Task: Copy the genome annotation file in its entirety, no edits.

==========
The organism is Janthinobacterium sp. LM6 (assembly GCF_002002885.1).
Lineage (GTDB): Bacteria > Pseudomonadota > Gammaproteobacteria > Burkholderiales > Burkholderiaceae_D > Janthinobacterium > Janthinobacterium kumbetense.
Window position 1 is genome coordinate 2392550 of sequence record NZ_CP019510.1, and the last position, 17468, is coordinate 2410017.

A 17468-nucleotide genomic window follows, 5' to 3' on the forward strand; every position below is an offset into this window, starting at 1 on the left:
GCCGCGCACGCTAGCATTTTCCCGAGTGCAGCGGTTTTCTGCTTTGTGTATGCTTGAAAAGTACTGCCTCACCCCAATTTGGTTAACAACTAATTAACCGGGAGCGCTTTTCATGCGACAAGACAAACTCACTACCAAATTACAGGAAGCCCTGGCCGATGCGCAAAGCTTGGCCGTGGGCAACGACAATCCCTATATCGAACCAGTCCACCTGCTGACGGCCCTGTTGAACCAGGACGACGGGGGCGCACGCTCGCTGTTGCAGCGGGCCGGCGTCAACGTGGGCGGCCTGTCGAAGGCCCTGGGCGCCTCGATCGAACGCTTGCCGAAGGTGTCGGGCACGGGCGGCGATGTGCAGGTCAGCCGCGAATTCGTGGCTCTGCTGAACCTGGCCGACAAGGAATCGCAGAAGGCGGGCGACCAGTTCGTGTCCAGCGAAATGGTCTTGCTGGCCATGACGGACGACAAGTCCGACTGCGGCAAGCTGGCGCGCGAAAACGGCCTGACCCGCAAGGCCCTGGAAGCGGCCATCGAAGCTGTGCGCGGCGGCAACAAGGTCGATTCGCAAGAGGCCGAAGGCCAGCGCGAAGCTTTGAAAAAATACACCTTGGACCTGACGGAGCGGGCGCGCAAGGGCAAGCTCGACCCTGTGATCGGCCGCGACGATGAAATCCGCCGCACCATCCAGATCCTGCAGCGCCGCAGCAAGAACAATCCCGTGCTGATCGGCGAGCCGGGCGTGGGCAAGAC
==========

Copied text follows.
The organism is Janthinobacterium sp. LM6 (assembly GCF_002002885.1).
Lineage (GTDB): Bacteria > Pseudomonadota > Gammaproteobacteria > Burkholderiales > Burkholderiaceae_D > Janthinobacterium > Janthinobacterium kumbetense.
Window position 1 is genome coordinate 2392550 of sequence record NZ_CP019510.1, and the last position, 17468, is coordinate 2410017.

A 17468-nucleotide genomic window follows, 5' to 3' on the forward strand; every position below is an offset into this window, starting at 1 on the left:
GCCGCGCACGCTAGCATTTTCCCGAGTGCAGCGGTTTTCTGCTTTGTGTATGCTTGAAAAGTACTGCCTCACCCCAATTTGGTTAACAACTAATTAACCGGGAGCGCTTTTCATGCGACAAGACAAACTCACTACCAAATTACAGGAAGCCCTGGCCGATGCGCAAAGCTTGGCCGTGGGCAACGACAATCCCTATATCGAACCAGTCCACCTGCTGACGGCCCTGTTGAACCAGGACGACGGGGGCGCACGCTCGCTGTTGCAGCGGGCCGGCGTCAACGTGGGCGGCCTGTCGAAGGCCCTGGGCGCCTCGATCGAACGCTTGCCGAAGGTGTCGGGCACGGGCGGCGATGTGCAGGTCAGCCGCGAATTCGTGGCTCTGCTGAACCTGGCCGACAAGGAATCGCAGAAGGCGGGCGACCAGTTCGTGTCCAGCGAAATGGTCTTGCTGGCCATGACGGACGACAAGTCCGACTGCGGCAAGCTGGCGCGCGAAAACGGCCTGACCCGCAAGGCCCTGGAAGCGGCCATCGAAGCTGTGCGCGGCGGCAACAAGGTCGATTCGCAAGAGGCCGAAGGCCAGCGCGAAGCTTTGAAAAAATACACCTTGGACCTGACGGAGCGGGCGCGCAAGGGCAAGCTCGACCCTGTGATCGGCCGCGACGATGAAATCCGCCGCACCATCCAGATCCTGCAGCGCCGCAGCAAGAACAATCCCGTGCTGATCGGCGAGCCGGGCGTGGGCAAGAC